That attention was evident during the pandemic when MSBA professors integrated a lot of group work in their classes. Maia says that helped her better interact with her classmates. She says she was nervous that she wouldn’t be able to ask her questions in class, but the professors were always flexible and arranged to meet for office hours.

 “One of the things I really appreciated about being the first cohort, is that the professors were really open to feedback. They would ask about what we might be interested in learning, or try to relate lectures to some people’s area of expertise,” Maia says. “They were always understanding of people’s busy schedule, and worked with us to make sure we succeeded.”

Rachael said the highlight of her Dominican experience was meeting her cohorts, which included 18 full-time students and one part-timer. She joined the MSBA program because of its rapidly-evolving field and discovered her classmates were of the same mindset.

“We came from a wide range of backgrounds and everyone had something different to contribute,” Rachael says. “Working so intensely with each other created a very collaborative atmosphere. It reminded me a lot of what I loved about my undergraduate experience at Dominican; everyone is in this together.”

Rachael’s foray into business analytics started in early 2020 when she was considering a career shift. She took a short career exploration class and was surprised to see that the assessments she completed suggested looking into data analysis or data management.

“The facilitator suggested that I look further into business analytics in particular, and recommended additional education as my background is in graphic design. Eventually I decided to go for it and found the MSBA program at the right time,” Rachael says.

It turned out that Rachael was drawn by how objective data can be and how similar it can be to art design and graphics. Her undergraduate degree fit nicely into the pursuit of her master's degree.

“In the end it’s all about finding solutions. You’re given a situation, it could be very clear or fairly ambiguous, and you need to work with the information, resources, and parameters available to you in order to pull together something meaningful for your audience,” Rachael says. “I’ll never stop being a designer, but as far as day jobs go data analytics checks all the boxes for me.”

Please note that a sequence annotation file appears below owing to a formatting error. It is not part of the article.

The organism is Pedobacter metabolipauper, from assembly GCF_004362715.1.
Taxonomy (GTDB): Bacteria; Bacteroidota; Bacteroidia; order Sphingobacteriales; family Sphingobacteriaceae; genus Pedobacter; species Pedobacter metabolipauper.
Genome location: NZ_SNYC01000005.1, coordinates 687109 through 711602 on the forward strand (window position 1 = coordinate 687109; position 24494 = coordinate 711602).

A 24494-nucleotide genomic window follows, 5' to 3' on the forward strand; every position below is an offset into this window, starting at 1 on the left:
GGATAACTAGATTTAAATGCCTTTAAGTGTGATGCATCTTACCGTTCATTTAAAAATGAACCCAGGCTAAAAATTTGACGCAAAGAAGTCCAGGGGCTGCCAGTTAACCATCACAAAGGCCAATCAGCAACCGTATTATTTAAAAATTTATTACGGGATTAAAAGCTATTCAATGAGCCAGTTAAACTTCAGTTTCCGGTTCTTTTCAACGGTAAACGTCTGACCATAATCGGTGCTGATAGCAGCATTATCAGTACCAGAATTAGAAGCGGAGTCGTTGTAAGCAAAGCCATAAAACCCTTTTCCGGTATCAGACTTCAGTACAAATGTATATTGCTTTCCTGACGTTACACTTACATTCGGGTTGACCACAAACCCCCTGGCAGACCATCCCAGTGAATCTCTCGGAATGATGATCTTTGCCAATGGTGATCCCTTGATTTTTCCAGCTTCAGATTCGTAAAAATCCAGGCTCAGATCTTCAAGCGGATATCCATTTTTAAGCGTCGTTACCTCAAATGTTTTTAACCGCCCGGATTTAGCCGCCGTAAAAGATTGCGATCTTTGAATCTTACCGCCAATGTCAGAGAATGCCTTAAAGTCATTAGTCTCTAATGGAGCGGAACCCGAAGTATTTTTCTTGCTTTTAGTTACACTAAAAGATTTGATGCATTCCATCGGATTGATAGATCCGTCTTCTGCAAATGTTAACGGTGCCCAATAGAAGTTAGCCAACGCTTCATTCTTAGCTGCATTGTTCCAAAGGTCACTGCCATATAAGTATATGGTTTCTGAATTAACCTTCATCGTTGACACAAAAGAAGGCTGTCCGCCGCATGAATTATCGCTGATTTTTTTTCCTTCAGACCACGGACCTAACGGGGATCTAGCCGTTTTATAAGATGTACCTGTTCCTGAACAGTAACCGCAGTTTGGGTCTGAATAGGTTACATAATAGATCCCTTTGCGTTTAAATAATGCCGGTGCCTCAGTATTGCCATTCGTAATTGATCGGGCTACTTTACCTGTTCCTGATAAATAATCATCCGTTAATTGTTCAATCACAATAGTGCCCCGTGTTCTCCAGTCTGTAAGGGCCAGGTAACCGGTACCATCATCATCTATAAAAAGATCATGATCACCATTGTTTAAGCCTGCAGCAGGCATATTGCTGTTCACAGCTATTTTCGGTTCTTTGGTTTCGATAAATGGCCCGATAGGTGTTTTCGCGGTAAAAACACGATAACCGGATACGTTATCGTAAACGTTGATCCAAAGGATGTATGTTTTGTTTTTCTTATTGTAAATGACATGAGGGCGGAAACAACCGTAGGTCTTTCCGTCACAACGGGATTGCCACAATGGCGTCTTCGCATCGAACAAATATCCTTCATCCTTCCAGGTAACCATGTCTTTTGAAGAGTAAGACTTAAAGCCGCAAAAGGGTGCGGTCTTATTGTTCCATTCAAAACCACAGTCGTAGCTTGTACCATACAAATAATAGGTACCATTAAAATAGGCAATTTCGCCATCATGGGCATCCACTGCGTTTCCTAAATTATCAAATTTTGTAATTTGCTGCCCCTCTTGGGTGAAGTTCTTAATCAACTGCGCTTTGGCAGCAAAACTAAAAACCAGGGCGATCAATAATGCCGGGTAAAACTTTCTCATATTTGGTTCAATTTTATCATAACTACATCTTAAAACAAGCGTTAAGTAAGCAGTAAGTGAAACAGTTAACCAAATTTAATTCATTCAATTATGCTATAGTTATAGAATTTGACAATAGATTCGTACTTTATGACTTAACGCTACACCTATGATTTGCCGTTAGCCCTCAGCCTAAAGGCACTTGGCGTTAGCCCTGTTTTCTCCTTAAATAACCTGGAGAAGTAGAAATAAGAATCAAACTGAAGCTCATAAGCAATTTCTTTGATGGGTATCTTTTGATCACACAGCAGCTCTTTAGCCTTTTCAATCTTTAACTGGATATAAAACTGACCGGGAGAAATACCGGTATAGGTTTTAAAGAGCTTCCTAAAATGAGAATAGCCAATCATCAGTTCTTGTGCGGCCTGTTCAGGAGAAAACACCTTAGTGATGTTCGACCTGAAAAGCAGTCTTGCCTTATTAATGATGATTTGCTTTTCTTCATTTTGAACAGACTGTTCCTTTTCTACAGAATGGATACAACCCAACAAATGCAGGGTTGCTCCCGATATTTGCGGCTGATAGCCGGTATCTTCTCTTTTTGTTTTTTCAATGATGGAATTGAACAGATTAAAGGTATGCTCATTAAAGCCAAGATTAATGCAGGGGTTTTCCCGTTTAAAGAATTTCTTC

Rachael’s knowledge of business analytics played an integral role in her versatile job as a marketing manager in San Francisco with Appen, an Australian multinational technology company specializing in training data for AI, since 2013. She worked there from September 2019 until last December.

“My MSBA was a great compliment to the work I did as a website and SEO manager at Appen,” she says. “A big part of my job involved testing, tracking, analyzing, and reporting on various types of data. Having a deeper understanding of statistical analysis alongside my industry expertise allowed me to make more informed decisions and provide my stakeholders with well-rounded, actionable insights.”

Maia concurs.

“My MSBA program was a testament to that idea that data is being used everywhere,” she says. “I got a better understanding of the importance of data, and how to manipulate and analyze it in an ethical way. There is a lot that can go wrong with data, but I feel empowered to use my knowledge in a positive way. I really appreciate being exposed to a wide range of data topics, and I’m glad that I was able to be a part of this program.”   

You May Also Like